Adobo, the Spanish word for marinade/sauce/seasoning, is the immersion of raw food in a stock/sauce which may be composed variously of paprika, oregano, salt, garlic, and vinegar to preserve and enhance its flavor. The Portuguese variant is known as Carne de Vinha d’ Alhos.
This practice is native to Iberia, namely Spanish/Portuguese cuisines. It was created to preserve surplus meat in warmer months, facilitated through the use of adobos /marinades along with paprika, a substance with antibacterial properties. At the same time, the capsaicin in paprika permit fats to dissolve to the point of allowing tissue penetration, going deeper than the surface.
Adobo was widely adopted in Latin America and other Spanish/Portuguese colonies, including the Azores and Madeira. In the Philippines, the name adobo was given by the Spanish colonists to a superficially similar indigenous cooking method that also uses vinegar.
In Filipino cuisine, adobo refers to a common cooking process indigenous to the Philippines. When the Spanish first explored the Philippines in the late 16th century, they encountered a cooking process that involved stewing with vinegar. Spanish referred to this method as adobo, due to its superficial similarity to the Spanish adobo.
Filipino adobo is an entirely separate method of preparing food and is distinct from the Spanish marinade. The Filipino adobo has experienced many variations in terms of cooking style, stewing hours and deviation from meat (chicken, pork, fish or vegetables) . However, three basic ingredients remain: garlic, soy sauce and vinegar. A common variation of this dish involves adding spices such as whole black peppers (peppercorn) and bay leaves, as well as vegetables, such as carrots, potatoes, green peas, bell peppers, and button mushrooms. Chili peppers may be mixed in as well for a spicier flavor, and oyster sauce, along with soy sauce, for additional flavor.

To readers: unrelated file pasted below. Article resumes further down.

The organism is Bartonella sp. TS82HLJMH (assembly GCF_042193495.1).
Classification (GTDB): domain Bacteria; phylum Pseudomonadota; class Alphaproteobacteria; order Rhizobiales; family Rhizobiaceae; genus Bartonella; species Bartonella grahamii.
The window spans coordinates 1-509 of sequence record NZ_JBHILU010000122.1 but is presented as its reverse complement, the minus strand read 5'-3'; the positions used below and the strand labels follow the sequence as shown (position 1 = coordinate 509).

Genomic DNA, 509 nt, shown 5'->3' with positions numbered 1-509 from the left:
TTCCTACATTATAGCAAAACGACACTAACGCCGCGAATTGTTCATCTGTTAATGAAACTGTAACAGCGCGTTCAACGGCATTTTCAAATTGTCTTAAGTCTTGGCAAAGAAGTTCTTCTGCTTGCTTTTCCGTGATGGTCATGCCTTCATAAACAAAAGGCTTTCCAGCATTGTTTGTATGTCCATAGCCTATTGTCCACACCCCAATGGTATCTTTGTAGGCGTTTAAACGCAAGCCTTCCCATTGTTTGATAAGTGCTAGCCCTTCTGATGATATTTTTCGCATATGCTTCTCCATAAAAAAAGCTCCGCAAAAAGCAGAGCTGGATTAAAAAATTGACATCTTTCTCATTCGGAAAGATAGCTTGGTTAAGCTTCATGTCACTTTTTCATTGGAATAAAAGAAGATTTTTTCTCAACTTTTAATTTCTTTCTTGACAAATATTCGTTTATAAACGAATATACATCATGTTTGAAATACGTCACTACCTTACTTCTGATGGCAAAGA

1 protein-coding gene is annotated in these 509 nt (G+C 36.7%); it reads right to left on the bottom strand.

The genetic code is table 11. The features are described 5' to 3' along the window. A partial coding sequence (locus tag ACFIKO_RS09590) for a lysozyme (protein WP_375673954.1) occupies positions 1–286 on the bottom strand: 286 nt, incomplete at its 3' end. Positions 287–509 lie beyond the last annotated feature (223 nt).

Adobo is the national dish of the Philippines, and chicken adobo is among the most popular, common menu items at Filipino restaurants. I have had original Filipino adobo, which the flavors were too intense for my palate. Watching an episode of America’s Test Kitchen (TV program), I learnt to appreciate this tender and delicious dish, coconut milk’s richness tempers the powering acidity of the vinegar and salty soy sauce, bringing the sauce into balance for our general palate. Like me, if you enjoy tender chicken meat in a creamy, tangy, flavorful sauce, this is the dish!
Filipino Chicken Adobo / <em>Adobong Manok
Recipe by: Fae’s Twist & Tango (fae-magazine.com)
• 1350 g/ 3 lbs or 8 bone-in chicken thighs, fats and excess skin trimmed
• 1/3 cup low-sodium soy sauce
• 1 can / 400 ml/ 13.5 oz unsweetened coconut milk – light coconut milk may be substituted
• 180 ml/ 3/4 cup apple cider vinegar
• 8 garlic cloves (or more), peeled and kept whole
• 4~5 bay leaves
• 2 teaspoons ground black pepper (it will not make the sauce hot)
• 1 green onion, thinly sliced (optional for garnish)
◊ Marinate chicken with soy sauce, in a large bowl. Refrigerate for at least 30~60 minutes.
◊ Remove chicken from soy sauce and place skin-side down, in a medium-size, deep, non-stick fry-pan. Keep soy sauce in the bowl for next step.
◊ Place fry-pan over medium-high heat and sear chicken, only the skin side, until skin is fully browned, 8~10 minutes.
◊ While chicken is browning, in the bowl with the soy sauce, add coconut milk, vinegar, garlic, bay leaves, pepper and stir.
◊ Transfer browned chicken to a dish and discard fat in the fry-pan. Return chicken to fry-pan, skin-side down, add coconut milk mixture, and bring to a boil. Reduce heat to medium-low and simmer uncovered for 20 minutes. Flip chicken, skin side up, and continue to cook, uncovered, until chicken is done, at least for 20 minutes and until sauce has thickened.
◊ Option: Garnish with sliced green onion and serve over rice.
~ Tayo’y magsikain (formal) Kainan na! (informal) • Let’s eat ~
Please note a comment made by RenxKyoko in the message section below, for more on this dish/recipe!
So, what’s cooking in your kitchen?